Dec. 14 (Bloomberg) -- Brazil sees the implementation of Basel III regulations as a challenge, central bank President Alexandre Tombini said.
Brazil will adopt an “adequate” schedule when putting those regulations in place, he said at an event yesterday hosted by banking federation Febraban in Sao Paulo.
“We are certain that adoption in Brazil will be done without disturbances,” Tombini said, adding that the central bank created this week a unit aimed at overseeing financial system conduct.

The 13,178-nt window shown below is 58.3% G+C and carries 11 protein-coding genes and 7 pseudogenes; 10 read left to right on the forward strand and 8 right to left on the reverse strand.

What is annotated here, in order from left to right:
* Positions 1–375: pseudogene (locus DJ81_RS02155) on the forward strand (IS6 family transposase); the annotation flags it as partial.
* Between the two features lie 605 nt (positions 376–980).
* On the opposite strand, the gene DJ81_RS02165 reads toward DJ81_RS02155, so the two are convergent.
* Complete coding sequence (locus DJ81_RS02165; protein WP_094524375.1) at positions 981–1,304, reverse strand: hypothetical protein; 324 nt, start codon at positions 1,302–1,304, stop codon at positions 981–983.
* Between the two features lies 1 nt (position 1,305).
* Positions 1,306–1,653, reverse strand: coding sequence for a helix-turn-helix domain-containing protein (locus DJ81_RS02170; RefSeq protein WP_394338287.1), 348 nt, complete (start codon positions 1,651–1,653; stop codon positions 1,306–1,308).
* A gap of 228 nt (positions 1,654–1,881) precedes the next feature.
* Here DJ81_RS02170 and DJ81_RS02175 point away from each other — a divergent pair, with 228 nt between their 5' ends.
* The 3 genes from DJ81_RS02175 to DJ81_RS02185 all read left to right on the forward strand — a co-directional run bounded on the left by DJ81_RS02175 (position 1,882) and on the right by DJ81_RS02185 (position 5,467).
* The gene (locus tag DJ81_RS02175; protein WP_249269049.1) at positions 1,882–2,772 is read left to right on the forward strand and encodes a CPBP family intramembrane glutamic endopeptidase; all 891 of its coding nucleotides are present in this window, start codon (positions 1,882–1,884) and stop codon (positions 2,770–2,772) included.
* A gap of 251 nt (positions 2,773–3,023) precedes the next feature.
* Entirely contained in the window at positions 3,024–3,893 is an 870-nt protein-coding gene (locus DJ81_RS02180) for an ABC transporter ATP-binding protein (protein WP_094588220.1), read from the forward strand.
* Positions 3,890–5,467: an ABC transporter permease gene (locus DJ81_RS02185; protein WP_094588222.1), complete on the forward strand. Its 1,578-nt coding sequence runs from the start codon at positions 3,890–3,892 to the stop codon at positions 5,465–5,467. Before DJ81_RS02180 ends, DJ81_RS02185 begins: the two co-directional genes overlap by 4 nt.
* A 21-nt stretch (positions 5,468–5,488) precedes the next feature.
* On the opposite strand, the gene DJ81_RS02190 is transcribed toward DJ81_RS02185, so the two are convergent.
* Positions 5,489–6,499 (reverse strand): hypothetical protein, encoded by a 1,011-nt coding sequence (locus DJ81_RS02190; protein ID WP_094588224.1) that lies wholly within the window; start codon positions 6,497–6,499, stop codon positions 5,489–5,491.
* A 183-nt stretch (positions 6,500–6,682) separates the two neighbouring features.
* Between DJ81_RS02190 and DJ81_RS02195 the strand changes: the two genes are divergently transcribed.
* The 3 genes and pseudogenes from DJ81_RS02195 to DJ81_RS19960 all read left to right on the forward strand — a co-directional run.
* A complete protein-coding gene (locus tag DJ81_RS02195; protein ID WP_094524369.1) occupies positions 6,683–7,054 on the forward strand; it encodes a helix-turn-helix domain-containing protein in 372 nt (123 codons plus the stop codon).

Some nations are struggling to meet a Jan. 1, 2013 deadline for starting to apply the revised Basel III rules, which were drawn up to prevent a repeat of the financial crisis that followed the collapse of Lehman Brothers Holdings Inc. Countries have six years to phase in the changes.
Since August 2011, the administration of President Dilma Rousseff has reduced benchmark interest rates to record lows, pressured banks to cut lending costs and increase borrowing and lowered bank reserve requirements to jumpstart economic growth. Brazil’s economy will grow 1.03 percent this year, the lowest among major emerging markets, according to the latest central bank survey of about 100 economists.
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